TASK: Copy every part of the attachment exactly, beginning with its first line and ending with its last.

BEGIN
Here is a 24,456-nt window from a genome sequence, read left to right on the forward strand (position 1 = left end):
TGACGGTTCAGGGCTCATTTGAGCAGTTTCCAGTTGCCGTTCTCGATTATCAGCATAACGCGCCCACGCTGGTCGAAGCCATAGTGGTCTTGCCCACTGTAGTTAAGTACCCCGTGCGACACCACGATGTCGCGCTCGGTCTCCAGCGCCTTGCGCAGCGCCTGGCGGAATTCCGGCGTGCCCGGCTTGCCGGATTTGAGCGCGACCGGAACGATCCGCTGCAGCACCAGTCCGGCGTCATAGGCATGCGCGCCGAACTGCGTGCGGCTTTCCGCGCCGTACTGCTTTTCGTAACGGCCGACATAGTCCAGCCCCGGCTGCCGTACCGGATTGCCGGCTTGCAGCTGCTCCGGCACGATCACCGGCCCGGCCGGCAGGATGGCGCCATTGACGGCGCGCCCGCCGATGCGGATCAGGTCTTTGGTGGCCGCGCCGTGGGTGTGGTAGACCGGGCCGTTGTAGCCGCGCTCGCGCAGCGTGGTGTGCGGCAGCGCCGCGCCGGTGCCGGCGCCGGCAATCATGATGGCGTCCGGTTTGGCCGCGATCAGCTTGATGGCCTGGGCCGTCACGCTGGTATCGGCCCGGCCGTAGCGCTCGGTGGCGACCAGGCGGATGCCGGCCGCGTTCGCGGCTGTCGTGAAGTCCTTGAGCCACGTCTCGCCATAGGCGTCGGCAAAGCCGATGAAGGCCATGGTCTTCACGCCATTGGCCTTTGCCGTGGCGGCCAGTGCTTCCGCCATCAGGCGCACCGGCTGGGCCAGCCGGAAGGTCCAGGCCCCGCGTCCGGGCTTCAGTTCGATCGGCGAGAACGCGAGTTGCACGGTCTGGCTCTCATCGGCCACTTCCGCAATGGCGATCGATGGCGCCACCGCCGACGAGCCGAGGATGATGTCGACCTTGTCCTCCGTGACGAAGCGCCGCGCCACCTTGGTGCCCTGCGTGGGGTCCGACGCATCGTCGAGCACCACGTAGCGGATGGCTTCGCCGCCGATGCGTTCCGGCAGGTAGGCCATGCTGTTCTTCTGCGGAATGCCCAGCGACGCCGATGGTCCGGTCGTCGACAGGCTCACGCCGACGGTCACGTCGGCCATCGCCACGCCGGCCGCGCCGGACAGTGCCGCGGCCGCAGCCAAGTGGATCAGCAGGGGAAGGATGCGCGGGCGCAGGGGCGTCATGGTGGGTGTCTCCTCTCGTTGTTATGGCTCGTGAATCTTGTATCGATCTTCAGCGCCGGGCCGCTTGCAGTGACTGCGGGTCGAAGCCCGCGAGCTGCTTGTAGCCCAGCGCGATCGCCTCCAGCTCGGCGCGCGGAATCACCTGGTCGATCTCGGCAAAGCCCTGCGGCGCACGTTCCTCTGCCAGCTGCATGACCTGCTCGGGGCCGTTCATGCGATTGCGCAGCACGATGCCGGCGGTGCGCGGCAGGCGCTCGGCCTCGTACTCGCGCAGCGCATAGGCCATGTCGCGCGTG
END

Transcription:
Here is a 24,456-nt window from a genome sequence, read left to right on the forward strand (position 1 = left end):
TGACGGTTCAGGGCTCATTTGAGCAGTTTCCAGTTGCCGTTCTCGATTATCAGCATAACGCGCCCACGCTGGTCGAAGCCATAGTGGTCTTGCCCACTGTAGTTAAGTACCCCGTGCGACACCACGATGTCGCGCTCGGTCTCCAGCGCCTTGCGCAGCGCCTGGCGGAATTCCGGCGTGCCCGGCTTGCCGGATTTGAGCGCGACCGGAACGATCCGCTGCAGCACCAGTCCGGCGTCATAGGCATGCGCGCCGAACTGCGTGCGGCTTTCCGCGCCGTACTGCTTTTCGTAACGGCCGACATAGTCCAGCCCCGGCTGCCGTACCGGATTGCCGGCTTGCAGCTGCTCCGGCACGATCACCGGCCCGGCCGGCAGGATGGCGCCATTGACGGCGCGCCCGCCGATGCGGATCAGGTCTTTGGTGGCCGCGCCGTGGGTGTGGTAGACCGGGCCGTTGTAGCCGCGCTCGCGCAGCGTGGTGTGCGGCAGCGCCGCGCCGGTGCCGGCGCCGGCAATCATGATGGCGTCCGGTTTGGCCGCGATCAGCTTGATGGCCTGGGCCGTCACGCTGGTATCGGCCCGGCCGTAGCGCTCGGTGGCGACCAGGCGGATGCCGGCCGCGTTCGCGGCTGTCGTGAAGTCCTTGAGCCACGTCTCGCCATAGGCGTCGGCAAAGCCGATGAAGGCCATGGTCTTCACGCCATTGGCCTTTGCCGTGGCGGCCAGTGCTTCCGCCATCAGGCGCACCGGCTGGGCCAGCCGGAAGGTCCAGGCCCCGCGTCCGGGCTTCAGTTCGATCGGCGAGAACGCGAGTTGCACGGTCTGGCTCTCATCGGCCACTTCCGCAATGGCGATCGATGGCGCCACCGCCGACGAGCCGAGGATGATGTCGACCTTGTCCTCCGTGACGAAGCGCCGCGCCACCTTGGTGCCCTGCGTGGGGTCCGACGCATCGTCGAGCACCACGTAGCGGATGGCTTCGCCGCCGATGCGTTCCGGCAGGTAGGCCATGCTGTTCTTCTGCGGAATGCCCAGCGACGCCGATGGTCCGGTCGTCGACAGGCTCACGCCGACGGTCACGTCGGCCATCGCCACGCCGGCCGCGCCGGACAGTGCCGCGGCCGCAGCCAAGTGGATCAGCAGGGGAAGGATGCGCGGGCGCAGGGGCGTCATGGTGGGTGTCTCCTCTCGTTGTTATGGCTCGTGAATCTTGTATCGATCTTCAGCGCCGGGCCGCTTGCAGTGACTGCGGGTCGAAGCCCGCGAGCTGCTTGTAGCCCAGCGCGATCGCCTCCAGCTCGGCGCGCGGAATCACCTGGTCGATCTCGGCAAAGCCCTGCGGCGCACGTTCCTCTGCCAGCTGCATGACCTGCTCGGGGCCGTTCATGCGATTGCGCAGCACGATGCCGGCGGTGCGCGGCAGGCGCTCGGCCTCGTACTCGCGCAGCGCATAGGCCATGTCGCGCGTG